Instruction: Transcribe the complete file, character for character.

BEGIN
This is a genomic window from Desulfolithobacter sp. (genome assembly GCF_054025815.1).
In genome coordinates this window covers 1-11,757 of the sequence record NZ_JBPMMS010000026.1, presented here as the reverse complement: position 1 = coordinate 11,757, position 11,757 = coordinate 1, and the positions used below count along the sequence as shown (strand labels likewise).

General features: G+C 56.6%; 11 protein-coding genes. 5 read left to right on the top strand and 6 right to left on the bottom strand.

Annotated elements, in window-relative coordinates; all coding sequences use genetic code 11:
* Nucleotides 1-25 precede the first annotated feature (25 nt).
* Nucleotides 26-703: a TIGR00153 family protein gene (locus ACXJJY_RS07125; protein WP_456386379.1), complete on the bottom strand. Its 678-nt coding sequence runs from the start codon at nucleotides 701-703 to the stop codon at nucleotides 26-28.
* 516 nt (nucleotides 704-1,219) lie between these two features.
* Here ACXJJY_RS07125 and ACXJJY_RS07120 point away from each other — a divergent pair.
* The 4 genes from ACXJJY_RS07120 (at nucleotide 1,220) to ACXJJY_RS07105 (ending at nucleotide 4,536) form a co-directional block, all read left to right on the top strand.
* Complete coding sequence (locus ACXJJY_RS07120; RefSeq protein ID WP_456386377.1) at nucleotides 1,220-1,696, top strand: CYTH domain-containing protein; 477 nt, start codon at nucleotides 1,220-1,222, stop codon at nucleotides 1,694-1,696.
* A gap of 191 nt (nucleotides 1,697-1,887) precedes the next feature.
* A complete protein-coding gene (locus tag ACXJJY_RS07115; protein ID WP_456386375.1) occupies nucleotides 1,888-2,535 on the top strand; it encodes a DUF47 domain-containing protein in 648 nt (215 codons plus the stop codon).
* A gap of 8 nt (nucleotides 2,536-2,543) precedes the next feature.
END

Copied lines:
This is a genomic window from Desulfolithobacter sp. (genome assembly GCF_054025815.1).
In genome coordinates this window covers 1-11,757 of the sequence record NZ_JBPMMS010000026.1, presented here as the reverse complement: position 1 = coordinate 11,757, position 11,757 = coordinate 1, and the positions used below count along the sequence as shown (strand labels likewise).

General features: G+C 56.6%; 11 protein-coding genes. 5 read left to right on the top strand and 6 right to left on the bottom strand.

Annotated elements, in window-relative coordinates; all coding sequences use genetic code 11:
* Nucleotides 1-25 precede the first annotated feature (25 nt).
* Nucleotides 26-703: a TIGR00153 family protein gene (locus ACXJJY_RS07125; protein WP_456386379.1), complete on the bottom strand. Its 678-nt coding sequence runs from the start codon at nucleotides 701-703 to the stop codon at nucleotides 26-28.
* 516 nt (nucleotides 704-1,219) lie between these two features.
* Here ACXJJY_RS07125 and ACXJJY_RS07120 point away from each other — a divergent pair.
* The 4 genes from ACXJJY_RS07120 (at nucleotide 1,220) to ACXJJY_RS07105 (ending at nucleotide 4,536) form a co-directional block, all read left to right on the top strand.
* Complete coding sequence (locus ACXJJY_RS07120; RefSeq protein ID WP_456386377.1) at nucleotides 1,220-1,696, top strand: CYTH domain-containing protein; 477 nt, start codon at nucleotides 1,220-1,222, stop codon at nucleotides 1,694-1,696.
* A gap of 191 nt (nucleotides 1,697-1,887) precedes the next feature.
* A complete protein-coding gene (locus tag ACXJJY_RS07115; protein ID WP_456386375.1) occupies nucleotides 1,888-2,535 on the top strand; it encodes a DUF47 domain-containing protein in 648 nt (215 codons plus the stop codon).
* A gap of 8 nt (nucleotides 2,536-2,543) precedes the next feature.